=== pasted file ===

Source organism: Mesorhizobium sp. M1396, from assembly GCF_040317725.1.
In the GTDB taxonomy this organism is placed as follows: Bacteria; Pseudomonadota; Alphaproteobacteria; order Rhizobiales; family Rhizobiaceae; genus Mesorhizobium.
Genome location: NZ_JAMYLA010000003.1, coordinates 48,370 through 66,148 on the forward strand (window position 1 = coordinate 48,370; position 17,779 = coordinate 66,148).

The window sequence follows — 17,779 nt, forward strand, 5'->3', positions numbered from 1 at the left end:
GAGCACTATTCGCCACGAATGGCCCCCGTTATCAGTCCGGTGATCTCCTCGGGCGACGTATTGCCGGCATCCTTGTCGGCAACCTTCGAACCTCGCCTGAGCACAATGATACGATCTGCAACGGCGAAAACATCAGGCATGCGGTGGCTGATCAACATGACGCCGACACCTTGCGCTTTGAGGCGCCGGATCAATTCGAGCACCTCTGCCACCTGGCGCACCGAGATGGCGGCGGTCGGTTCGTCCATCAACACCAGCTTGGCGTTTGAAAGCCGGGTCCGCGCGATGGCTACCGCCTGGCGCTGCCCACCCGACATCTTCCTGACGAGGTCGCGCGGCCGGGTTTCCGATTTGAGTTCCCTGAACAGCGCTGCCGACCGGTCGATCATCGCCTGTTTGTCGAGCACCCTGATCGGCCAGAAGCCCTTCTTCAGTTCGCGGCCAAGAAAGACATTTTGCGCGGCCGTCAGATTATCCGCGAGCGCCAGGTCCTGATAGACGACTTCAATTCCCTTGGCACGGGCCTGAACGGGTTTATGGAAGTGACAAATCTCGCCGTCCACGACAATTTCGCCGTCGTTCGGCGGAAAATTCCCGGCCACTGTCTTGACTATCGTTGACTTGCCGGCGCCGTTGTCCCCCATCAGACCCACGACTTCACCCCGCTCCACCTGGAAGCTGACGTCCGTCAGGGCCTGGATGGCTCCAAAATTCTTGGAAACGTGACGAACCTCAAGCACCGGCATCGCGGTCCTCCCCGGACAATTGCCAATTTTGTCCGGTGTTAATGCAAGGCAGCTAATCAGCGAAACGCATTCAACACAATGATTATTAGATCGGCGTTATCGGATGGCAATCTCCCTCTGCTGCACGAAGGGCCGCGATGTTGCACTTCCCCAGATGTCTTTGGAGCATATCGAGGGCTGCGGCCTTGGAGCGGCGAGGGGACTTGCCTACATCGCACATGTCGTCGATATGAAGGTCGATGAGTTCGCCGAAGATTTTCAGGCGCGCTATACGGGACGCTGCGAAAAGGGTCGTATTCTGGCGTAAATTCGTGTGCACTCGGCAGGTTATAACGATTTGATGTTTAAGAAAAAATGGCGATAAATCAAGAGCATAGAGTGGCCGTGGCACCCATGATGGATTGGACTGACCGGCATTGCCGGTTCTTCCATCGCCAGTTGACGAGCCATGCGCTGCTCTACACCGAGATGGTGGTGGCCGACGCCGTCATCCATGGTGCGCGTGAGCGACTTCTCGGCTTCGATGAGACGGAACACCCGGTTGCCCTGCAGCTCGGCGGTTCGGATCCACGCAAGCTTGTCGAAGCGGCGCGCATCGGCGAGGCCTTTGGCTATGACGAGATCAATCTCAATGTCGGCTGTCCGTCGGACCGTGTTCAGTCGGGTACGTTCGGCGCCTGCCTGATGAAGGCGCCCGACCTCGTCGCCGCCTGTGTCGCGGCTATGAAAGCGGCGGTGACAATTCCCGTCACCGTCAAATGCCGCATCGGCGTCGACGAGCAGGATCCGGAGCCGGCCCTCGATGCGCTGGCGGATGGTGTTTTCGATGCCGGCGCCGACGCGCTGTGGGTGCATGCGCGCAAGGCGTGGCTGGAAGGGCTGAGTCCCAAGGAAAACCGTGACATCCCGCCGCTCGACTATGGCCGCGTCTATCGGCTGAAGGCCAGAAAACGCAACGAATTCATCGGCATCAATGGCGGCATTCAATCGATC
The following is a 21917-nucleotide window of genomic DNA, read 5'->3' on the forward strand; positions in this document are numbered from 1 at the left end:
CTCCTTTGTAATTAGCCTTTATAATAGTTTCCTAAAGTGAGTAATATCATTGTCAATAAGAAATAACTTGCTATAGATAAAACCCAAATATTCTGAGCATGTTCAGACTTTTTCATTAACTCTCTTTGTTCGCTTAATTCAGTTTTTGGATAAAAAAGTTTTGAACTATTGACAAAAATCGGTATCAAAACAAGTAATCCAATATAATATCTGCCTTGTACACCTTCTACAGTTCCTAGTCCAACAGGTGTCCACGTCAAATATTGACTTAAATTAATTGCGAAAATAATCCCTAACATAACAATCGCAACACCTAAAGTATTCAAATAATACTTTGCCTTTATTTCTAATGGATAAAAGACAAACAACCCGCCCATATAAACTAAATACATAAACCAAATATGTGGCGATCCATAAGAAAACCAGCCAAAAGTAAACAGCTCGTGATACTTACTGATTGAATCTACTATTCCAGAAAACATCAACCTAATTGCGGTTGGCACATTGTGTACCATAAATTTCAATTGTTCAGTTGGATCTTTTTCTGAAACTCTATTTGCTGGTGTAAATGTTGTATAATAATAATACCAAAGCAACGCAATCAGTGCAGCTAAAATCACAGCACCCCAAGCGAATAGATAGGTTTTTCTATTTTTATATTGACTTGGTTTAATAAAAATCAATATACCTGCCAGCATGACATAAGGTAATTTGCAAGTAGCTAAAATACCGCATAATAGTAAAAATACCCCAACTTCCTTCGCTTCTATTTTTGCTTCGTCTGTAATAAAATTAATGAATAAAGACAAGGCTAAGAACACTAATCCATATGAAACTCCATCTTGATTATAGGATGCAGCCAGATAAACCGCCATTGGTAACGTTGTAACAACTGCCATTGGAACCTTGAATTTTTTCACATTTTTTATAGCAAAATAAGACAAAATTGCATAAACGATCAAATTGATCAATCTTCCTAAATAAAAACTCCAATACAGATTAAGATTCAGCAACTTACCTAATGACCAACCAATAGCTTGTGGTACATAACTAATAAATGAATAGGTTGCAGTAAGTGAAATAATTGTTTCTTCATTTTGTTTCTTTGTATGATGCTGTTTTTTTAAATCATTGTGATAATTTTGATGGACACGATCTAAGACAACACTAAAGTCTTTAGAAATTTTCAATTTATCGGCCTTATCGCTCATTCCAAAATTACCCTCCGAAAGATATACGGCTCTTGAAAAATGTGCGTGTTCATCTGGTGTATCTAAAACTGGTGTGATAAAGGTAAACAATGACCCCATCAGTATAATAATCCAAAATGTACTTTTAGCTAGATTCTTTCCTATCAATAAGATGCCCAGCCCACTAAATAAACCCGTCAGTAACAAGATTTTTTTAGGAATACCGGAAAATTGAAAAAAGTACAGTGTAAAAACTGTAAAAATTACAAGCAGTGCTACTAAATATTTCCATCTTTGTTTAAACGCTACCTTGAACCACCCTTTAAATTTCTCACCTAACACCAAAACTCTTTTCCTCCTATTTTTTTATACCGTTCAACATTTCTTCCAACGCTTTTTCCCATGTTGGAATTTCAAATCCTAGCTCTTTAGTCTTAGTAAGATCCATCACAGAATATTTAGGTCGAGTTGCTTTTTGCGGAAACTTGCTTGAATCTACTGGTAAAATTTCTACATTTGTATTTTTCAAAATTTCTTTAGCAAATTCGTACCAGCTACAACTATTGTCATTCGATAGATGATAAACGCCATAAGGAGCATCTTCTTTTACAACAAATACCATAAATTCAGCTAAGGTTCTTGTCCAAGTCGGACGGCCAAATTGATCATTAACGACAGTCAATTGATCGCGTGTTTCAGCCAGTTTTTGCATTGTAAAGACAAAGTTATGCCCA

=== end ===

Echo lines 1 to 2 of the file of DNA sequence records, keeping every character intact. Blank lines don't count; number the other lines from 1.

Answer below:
Source organism: Mesorhizobium sp. M1396, from assembly GCF_040317725.1.
In the GTDB taxonomy this organism is placed as follows: Bacteria; Pseudomonadota; Alphaproteobacteria; order Rhizobiales; family Rhizobiaceae; genus Mesorhizobium.